Religious banners and portraits of Imam Hussein (AS) hang from homes, bridges, stores and even colleges across much of Baghdad and can be seen even in Sunni-majority areas (because of the Sunni-Shia unity and cohesion). They also adorn government buildings and hundreds of security checkpoints across the city, reinforcing the fears of takfiris and Saddamists that Shiite Prime Minister Haider al-Abadi is no less though than his predecessor, Nouri al-Maliki, whose policies were widely seen as anti-Saddamists and anti-takfiris.

Shiites reject the accusations, saying they should be free to openly practice their religion after decades of marginalization and abuse under successive dictatorships who by sect were Sunni and allies of the U.S.-led West.

"It's our time now. What do they want? They want us to be the slaves and they the masters?" said Hashem Enad, a 50-year-old father of 10 who runs a photography studio in the sprawling Shiite district of Sadr City. "We don't force anyone to fly Shiite banners (of Moharram)," he said.

"Who is fighting the takfiri DAESH or ISIL? We are," said Mohammed Hanash Abbas, a Shiite and co-owner of a bookshop in a part of the old city dating back to the Ottoman era. "And how many have volunteered to fight Daesh? Very few," he said, using the Arabic acronym for the group.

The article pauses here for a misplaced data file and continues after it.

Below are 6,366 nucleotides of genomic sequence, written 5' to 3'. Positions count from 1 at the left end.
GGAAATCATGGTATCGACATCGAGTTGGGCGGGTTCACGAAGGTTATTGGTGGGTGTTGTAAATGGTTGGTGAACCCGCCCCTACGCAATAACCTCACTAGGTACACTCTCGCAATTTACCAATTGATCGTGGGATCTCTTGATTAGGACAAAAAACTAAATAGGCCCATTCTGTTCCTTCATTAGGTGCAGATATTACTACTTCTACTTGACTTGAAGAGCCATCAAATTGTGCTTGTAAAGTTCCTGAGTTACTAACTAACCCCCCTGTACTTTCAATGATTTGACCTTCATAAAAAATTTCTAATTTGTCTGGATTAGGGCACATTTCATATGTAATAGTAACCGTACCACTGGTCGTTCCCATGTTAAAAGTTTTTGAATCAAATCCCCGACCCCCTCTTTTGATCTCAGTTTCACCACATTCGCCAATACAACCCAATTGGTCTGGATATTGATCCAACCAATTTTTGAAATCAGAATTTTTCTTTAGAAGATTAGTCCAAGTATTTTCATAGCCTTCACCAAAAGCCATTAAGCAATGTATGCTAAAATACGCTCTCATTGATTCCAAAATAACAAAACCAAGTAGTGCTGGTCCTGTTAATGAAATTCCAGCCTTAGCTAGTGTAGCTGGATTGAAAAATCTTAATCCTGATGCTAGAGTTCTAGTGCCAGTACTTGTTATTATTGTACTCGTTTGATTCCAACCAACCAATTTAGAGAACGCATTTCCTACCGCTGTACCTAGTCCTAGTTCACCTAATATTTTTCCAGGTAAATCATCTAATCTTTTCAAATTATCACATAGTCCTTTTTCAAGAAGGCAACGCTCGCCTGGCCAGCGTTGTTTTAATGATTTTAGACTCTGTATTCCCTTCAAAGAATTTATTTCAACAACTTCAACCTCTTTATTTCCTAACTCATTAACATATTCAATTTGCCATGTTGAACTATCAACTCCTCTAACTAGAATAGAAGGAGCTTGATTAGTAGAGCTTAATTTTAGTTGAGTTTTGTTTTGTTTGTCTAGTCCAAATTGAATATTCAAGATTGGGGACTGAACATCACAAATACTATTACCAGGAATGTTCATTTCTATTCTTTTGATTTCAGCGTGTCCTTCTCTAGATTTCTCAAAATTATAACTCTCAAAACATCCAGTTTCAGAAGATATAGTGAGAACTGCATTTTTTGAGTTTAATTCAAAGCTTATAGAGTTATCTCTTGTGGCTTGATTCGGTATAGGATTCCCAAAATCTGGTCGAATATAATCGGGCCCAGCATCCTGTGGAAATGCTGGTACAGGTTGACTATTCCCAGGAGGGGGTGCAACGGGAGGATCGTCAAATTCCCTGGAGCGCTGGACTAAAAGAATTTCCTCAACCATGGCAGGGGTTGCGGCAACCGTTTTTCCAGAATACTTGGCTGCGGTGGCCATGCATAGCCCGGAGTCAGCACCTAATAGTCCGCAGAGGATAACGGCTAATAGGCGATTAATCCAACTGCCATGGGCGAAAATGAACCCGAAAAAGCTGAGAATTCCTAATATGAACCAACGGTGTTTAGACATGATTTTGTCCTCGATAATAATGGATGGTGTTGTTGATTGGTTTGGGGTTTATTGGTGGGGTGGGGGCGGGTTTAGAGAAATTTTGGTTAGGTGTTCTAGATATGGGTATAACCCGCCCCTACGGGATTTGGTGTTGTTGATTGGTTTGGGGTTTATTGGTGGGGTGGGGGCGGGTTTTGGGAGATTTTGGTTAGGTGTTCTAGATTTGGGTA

Other Shiites go further, pointing to the city's persistent bombing attacks as evidence of sleeper cells among their neighbors infiltrated by takfiri terrorists.

The other bookshop owner, Shiite Atallah Zeidan, acknowledged that some live in "genuine fear" but said the divide is political and not religious. "All this sectarianism is created by politics. It is about power. Ordinary folks will get along just fine if left alone."

Iraq's long-dominant minority saw its power rapidly erode following the first legitimate Parliamentary Elections that established first genuine Arab democracy and majority voted for Shia political Islamists— many with strong ties to Shiite Iran — to power.